On the way back to the car, from somewhere down there in the city the older man listened to the wavering sound of a distant siren. Police, ambulance or fire brigade – someone was in trouble.
On that part of the street, at this hour of the evening, only the pub was still open for business. Near the middle of a row of shops, between the flower shop and the hairdressers, it offered the street a welcoming glow on a chilly winter’s night. There were two entrance doors, one to the bar and one to the lounge. The windows were small, high on the wall and barred. The pub front had been recently painted off-white. The blue neon decoration high on the wall was a bog-standard outline of a parrot. The pub was called the Blue Parrot. It was owned and managed by a man named Novak.
This was a neighbourhood place and most of the younger set travelled into the city centre or favoured local pubs that featured entertainment. Novak didn’t believe in pub quizzes, pub bands, comedy nights or DJs. He just sold drink and provided a venue for companionship.
On the other side of the street, it was all terraced houses with well-tended front gardens. They were of a standard municipal design that was duplicated throughout the Glencara estate and across similar council-built estates throughout Dublin – Finglas, Cabra West, Drimnagh, Crumlin, Ballyfermot. Small and narrow, most of the houses now bristled with extensions. Many had colourful cladding or fanciful embellishments – columns flanking the front door or tiled canopies overhanging the windows.
From the far end of the street a motorbike made its way towards the pub. Traffic was light here, far from the main routes through the estate, but the motorbike was taking its time, easing gently over the speed bumps installed to discourage joyriders.
The passenger was first to dismount at the pub. He took something from a saddlebag. At the entrance to the lounge he paused and gestured to the driver to hurry up.
When the man in the black motorcycle helmet came into the pub, Danny Callaghan slipped down from the bar stool and looked around for anything he might use as a weapon. His hand grasped the only possibility he saw within reach – his half-empty beer glass.
A few feet inside the entrance the assassin paused. The helmet hid most of his face, with just a gap behind which his eyes glanced from table to table. He had a revolver in his right hand, held casually down by his side. Behind him a second man in a matching motorcycle helmet came in, cradling a sawn-off double-barrelled shotgun. Both men wore dark blue boiler suits.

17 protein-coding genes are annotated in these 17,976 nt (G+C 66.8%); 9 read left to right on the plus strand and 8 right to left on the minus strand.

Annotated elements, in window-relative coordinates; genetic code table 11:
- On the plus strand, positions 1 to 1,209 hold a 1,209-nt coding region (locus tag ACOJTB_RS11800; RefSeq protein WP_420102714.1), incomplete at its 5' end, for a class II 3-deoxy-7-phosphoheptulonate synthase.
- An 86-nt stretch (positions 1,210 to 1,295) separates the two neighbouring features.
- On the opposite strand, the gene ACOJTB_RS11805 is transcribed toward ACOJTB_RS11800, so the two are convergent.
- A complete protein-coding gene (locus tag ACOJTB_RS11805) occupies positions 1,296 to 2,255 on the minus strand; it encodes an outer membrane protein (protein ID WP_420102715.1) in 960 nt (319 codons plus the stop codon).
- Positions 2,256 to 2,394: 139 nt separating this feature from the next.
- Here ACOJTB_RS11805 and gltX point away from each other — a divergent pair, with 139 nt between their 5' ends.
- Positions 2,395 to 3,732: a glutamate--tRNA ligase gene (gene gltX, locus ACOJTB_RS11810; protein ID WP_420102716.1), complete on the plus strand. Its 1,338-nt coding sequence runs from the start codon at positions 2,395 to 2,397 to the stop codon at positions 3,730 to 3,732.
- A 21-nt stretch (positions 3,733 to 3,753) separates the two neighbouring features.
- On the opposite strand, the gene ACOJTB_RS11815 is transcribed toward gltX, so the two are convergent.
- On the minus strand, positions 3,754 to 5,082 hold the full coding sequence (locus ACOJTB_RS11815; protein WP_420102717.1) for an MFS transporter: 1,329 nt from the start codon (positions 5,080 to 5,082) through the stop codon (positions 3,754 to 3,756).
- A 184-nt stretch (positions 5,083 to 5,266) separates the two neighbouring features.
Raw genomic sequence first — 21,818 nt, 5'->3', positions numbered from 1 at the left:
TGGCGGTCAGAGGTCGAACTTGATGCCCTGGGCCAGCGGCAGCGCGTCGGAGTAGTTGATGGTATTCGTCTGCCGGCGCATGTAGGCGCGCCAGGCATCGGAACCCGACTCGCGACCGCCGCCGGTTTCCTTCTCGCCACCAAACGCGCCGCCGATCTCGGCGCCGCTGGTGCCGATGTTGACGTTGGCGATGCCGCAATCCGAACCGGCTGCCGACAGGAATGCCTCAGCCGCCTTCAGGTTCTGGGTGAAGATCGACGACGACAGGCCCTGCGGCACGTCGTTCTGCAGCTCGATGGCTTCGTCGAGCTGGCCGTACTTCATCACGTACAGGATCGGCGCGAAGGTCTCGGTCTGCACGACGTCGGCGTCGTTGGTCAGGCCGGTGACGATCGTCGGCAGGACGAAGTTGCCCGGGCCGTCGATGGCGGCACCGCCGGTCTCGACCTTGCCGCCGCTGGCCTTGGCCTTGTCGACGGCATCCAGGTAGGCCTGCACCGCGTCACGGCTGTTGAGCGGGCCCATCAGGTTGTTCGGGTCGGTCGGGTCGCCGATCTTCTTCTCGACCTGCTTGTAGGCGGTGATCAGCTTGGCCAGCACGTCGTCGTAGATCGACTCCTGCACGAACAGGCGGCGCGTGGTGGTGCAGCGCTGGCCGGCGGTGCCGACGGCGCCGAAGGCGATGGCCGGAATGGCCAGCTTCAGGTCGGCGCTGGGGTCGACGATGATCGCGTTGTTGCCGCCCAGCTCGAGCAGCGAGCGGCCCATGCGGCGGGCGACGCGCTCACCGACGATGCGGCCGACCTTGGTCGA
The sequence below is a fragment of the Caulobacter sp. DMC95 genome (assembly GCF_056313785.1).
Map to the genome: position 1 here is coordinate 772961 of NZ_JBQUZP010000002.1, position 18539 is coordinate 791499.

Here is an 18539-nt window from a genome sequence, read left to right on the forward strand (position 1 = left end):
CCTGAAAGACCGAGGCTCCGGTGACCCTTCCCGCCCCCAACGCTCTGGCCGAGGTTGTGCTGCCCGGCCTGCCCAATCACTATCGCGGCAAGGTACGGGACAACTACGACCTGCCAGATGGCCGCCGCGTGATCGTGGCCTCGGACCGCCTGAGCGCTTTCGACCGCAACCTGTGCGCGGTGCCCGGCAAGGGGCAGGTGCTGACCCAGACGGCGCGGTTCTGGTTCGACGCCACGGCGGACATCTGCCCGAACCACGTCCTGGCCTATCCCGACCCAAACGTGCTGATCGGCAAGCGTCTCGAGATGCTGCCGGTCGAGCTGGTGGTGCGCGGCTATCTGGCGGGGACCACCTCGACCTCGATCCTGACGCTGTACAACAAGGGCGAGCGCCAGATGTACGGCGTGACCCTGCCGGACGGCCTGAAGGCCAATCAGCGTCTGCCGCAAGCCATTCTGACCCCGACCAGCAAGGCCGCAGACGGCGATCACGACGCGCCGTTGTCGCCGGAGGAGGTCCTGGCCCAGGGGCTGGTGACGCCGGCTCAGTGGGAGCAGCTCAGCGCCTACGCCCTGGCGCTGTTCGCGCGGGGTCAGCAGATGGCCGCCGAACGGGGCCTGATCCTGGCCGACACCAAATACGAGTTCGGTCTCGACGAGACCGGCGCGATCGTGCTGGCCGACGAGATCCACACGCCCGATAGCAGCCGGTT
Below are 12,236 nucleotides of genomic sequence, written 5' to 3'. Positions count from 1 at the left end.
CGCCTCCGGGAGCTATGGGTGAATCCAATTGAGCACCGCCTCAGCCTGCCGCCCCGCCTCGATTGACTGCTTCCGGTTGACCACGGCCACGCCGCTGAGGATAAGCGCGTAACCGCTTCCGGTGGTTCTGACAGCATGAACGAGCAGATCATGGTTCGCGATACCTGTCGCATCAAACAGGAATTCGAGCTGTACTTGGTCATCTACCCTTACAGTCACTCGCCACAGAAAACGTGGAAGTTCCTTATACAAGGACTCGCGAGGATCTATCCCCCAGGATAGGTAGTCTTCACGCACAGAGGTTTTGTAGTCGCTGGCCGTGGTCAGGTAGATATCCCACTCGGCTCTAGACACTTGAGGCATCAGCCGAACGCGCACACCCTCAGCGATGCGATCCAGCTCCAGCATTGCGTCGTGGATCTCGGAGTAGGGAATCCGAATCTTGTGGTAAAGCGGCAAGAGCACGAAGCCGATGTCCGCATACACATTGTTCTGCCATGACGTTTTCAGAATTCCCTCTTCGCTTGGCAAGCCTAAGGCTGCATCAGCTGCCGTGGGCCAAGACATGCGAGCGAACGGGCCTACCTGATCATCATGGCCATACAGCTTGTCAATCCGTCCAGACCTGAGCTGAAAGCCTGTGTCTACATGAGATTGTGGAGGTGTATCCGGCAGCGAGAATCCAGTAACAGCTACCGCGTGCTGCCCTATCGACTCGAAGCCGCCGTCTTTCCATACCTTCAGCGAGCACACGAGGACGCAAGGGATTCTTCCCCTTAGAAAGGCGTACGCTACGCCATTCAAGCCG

Most of the drinkers were seated at the tables and booths around the edges of the pub, half a dozen of them sitting or standing at the bar.
The first assassin spotted his target and began to move forward.
By now, most of those in the vicinity knew what was happening. The motorcycle helmet indoors, the armed minder watching the killer’s back and the quick stride towards the intended victim – in recent years, a routine as recognisable as a Riverdance twirl.
The panic subsided in Danny Callaghan’s chest.
He relaxed his grip on the beer glass and put his hand in his pocket, to try to stop it shaking. The assassin was walking towards an alcove over by the large fireplace, where three men were now white-faced and standing up.
The man in the middle – small, middle-aged, grey-haired – was named Walter Bennett. Where his companions’ expressions were a mixture of fear and bewilderment, Walter’s pinched face was all dread.
Danny Callaghan felt the Swiss Army knife in his pocket. It had a small pliers, with a screwdriver, a bottle opener and a two-inch knife blade. A hopeless weapon, but he held onto it anyway. He used a fingernail to pick at the knife blade.
Just in case
Less than ten seconds had passed, and by now even the dimmest customer in the Blue Parrot knew the score.
The noise from the fifth-rate soccer game on the sports channel continued, but much of the pub chatter had been replaced by the coarse sounds of startled men releasing gasps and swear words.
Several just turned their faces away, crouched or ducked. Some stared open-mouthed, not wanting to miss a thing.
‘Ah, come on, fuck off.’
Novak, the pub owner, was behind the counter, sucking in his gut, holding up an open-fingered hand towards the first gunman. The man, almost at the alcove now, ignored him.